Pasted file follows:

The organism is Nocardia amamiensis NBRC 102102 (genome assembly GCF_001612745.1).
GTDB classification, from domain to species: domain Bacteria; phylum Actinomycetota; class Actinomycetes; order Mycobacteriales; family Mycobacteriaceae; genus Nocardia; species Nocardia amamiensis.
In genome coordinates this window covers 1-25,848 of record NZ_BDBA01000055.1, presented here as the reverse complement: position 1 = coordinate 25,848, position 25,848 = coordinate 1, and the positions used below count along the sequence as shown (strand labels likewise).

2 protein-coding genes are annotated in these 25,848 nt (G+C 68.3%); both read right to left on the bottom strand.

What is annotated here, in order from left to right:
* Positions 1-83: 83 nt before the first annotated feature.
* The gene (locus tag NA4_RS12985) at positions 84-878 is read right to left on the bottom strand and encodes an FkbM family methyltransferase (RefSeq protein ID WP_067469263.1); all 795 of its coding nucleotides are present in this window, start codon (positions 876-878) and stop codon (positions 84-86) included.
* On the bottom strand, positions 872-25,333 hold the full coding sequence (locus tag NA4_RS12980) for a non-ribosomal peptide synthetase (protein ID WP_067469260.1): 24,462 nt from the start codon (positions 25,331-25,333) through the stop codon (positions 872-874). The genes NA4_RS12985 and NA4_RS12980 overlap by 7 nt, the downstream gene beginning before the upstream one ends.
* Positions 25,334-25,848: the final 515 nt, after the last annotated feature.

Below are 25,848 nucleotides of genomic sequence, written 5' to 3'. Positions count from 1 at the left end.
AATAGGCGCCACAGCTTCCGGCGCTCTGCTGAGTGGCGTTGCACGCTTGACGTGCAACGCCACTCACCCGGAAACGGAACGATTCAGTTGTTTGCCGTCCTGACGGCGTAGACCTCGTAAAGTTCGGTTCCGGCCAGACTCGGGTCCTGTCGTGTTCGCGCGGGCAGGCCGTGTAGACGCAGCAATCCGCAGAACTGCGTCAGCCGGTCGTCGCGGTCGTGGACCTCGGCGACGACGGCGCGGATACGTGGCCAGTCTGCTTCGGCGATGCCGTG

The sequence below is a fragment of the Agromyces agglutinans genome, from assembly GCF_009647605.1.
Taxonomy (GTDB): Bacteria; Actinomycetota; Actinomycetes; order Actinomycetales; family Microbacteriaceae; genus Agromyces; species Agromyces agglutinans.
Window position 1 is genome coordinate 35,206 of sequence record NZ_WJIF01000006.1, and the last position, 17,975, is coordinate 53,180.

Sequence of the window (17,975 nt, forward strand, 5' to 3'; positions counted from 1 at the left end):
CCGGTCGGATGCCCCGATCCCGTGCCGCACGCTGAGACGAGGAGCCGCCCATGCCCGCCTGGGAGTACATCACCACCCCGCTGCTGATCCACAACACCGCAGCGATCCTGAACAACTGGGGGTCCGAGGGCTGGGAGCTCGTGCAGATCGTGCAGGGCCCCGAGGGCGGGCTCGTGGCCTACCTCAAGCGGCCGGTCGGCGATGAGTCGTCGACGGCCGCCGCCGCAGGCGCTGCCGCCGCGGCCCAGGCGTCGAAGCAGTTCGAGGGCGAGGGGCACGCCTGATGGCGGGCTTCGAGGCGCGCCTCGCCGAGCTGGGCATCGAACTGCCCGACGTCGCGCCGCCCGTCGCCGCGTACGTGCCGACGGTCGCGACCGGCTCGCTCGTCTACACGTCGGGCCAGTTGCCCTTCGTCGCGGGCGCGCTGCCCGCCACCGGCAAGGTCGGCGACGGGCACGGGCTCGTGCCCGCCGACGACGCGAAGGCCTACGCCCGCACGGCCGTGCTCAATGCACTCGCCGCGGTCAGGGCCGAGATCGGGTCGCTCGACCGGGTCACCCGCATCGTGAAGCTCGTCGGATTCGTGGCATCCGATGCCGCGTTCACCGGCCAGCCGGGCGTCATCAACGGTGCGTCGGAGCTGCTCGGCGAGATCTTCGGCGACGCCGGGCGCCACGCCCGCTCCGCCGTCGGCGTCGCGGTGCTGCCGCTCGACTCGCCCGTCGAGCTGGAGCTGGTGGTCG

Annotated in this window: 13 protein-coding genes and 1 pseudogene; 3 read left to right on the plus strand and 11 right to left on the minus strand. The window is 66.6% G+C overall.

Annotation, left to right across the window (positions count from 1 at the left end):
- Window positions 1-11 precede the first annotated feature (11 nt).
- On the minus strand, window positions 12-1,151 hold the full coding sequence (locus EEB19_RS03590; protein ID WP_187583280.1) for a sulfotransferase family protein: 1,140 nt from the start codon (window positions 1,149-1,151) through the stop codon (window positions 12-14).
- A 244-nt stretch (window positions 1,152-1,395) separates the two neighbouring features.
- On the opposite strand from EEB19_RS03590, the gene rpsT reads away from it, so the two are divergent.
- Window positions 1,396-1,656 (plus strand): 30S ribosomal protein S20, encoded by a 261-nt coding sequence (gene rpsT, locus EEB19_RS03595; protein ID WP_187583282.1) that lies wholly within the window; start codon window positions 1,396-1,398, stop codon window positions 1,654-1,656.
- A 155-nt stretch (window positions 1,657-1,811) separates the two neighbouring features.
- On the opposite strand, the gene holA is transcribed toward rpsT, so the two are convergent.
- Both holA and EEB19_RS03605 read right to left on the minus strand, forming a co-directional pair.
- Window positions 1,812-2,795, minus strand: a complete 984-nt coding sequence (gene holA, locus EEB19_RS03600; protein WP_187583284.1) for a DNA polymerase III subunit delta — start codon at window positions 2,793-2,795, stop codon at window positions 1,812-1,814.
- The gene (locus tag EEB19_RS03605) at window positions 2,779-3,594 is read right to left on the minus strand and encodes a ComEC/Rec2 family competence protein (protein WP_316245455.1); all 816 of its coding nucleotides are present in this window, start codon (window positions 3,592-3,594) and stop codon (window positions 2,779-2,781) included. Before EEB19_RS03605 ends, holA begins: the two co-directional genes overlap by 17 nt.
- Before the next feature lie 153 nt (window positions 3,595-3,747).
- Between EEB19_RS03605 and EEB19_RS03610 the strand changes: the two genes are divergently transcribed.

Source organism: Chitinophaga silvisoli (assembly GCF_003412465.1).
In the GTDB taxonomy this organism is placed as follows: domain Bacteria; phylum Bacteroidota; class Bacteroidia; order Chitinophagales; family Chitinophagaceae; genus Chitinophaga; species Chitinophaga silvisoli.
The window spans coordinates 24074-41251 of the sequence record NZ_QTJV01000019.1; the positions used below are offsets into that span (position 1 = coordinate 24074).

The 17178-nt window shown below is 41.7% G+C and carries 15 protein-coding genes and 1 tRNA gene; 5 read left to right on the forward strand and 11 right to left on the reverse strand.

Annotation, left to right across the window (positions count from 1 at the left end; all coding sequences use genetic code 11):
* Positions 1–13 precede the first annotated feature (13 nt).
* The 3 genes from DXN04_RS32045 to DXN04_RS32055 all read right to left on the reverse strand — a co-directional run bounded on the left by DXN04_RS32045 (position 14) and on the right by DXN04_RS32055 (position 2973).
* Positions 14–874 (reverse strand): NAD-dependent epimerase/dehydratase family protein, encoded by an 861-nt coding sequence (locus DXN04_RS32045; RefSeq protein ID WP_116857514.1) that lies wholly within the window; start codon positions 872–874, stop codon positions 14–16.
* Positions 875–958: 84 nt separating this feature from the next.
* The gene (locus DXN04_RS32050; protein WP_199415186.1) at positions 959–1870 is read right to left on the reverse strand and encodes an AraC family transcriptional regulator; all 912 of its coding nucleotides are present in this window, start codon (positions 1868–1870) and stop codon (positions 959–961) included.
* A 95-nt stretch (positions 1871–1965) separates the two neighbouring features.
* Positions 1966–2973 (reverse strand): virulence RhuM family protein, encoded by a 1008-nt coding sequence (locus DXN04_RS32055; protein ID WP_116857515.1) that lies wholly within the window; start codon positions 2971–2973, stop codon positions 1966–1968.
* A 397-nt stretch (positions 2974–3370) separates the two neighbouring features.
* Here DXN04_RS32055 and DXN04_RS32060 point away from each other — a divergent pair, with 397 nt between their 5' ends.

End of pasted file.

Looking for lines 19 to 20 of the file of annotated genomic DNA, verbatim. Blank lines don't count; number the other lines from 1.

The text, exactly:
- Window positions 1-11 precede the first annotated feature (11 nt).
- On the minus strand, window positions 12-1,151 hold the full coding sequence (locus EEB19_RS03590; protein ID WP_187583280.1) for a sulfotransferase family protein: 1,140 nt from the start codon (window positions 1,149-1,151) through the stop codon (window positions 12-14).